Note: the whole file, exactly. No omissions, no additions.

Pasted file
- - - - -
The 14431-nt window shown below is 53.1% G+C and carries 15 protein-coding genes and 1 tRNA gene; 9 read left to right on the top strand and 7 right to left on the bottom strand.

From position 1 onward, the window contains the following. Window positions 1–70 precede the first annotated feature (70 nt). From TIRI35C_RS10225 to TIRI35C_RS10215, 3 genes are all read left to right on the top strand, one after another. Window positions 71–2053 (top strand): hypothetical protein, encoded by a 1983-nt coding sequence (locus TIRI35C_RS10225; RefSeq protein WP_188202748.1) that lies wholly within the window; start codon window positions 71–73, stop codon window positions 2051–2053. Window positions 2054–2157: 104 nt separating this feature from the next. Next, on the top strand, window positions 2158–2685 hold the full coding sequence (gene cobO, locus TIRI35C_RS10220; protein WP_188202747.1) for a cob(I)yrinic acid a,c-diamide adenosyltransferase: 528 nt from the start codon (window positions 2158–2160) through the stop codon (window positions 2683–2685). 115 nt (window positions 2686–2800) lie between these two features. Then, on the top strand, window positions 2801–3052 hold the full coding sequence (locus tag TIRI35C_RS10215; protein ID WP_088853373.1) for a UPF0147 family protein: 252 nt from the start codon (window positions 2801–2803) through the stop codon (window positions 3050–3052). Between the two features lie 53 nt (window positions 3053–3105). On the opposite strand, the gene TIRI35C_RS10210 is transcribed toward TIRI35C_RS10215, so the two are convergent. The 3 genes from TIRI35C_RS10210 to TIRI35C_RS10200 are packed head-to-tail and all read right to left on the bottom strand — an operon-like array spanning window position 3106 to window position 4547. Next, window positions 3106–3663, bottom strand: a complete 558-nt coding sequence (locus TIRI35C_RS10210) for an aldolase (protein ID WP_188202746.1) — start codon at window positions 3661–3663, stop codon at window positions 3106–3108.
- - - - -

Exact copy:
The 14431-nt window shown below is 53.1% G+C and carries 15 protein-coding genes and 1 tRNA gene; 9 read left to right on the top strand and 7 right to left on the bottom strand.

From position 1 onward, the window contains the following. Window positions 1–70 precede the first annotated feature (70 nt). From TIRI35C_RS10225 to TIRI35C_RS10215, 3 genes are all read left to right on the top strand, one after another. Window positions 71–2053 (top strand): hypothetical protein, encoded by a 1983-nt coding sequence (locus TIRI35C_RS10225; RefSeq protein WP_188202748.1) that lies wholly within the window; start codon window positions 71–73, stop codon window positions 2051–2053. Window positions 2054–2157: 104 nt separating this feature from the next. Next, on the top strand, window positions 2158–2685 hold the full coding sequence (gene cobO, locus TIRI35C_RS10220; protein WP_188202747.1) for a cob(I)yrinic acid a,c-diamide adenosyltransferase: 528 nt from the start codon (window positions 2158–2160) through the stop codon (window positions 2683–2685). 115 nt (window positions 2686–2800) lie between these two features. Then, on the top strand, window positions 2801–3052 hold the full coding sequence (locus tag TIRI35C_RS10215; protein ID WP_088853373.1) for a UPF0147 family protein: 252 nt from the start codon (window positions 2801–2803) through the stop codon (window positions 3050–3052). Between the two features lie 53 nt (window positions 3053–3105). On the opposite strand, the gene TIRI35C_RS10210 is transcribed toward TIRI35C_RS10215, so the two are convergent. The 3 genes from TIRI35C_RS10210 to TIRI35C_RS10200 are packed head-to-tail and all read right to left on the bottom strand — an operon-like array spanning window position 3106 to window position 4547. Next, window positions 3106–3663, bottom strand: a complete 558-nt coding sequence (locus TIRI35C_RS10210) for an aldolase (protein ID WP_188202746.1) — start codon at window positions 3661–3663, stop codon at window positions 3106–3108.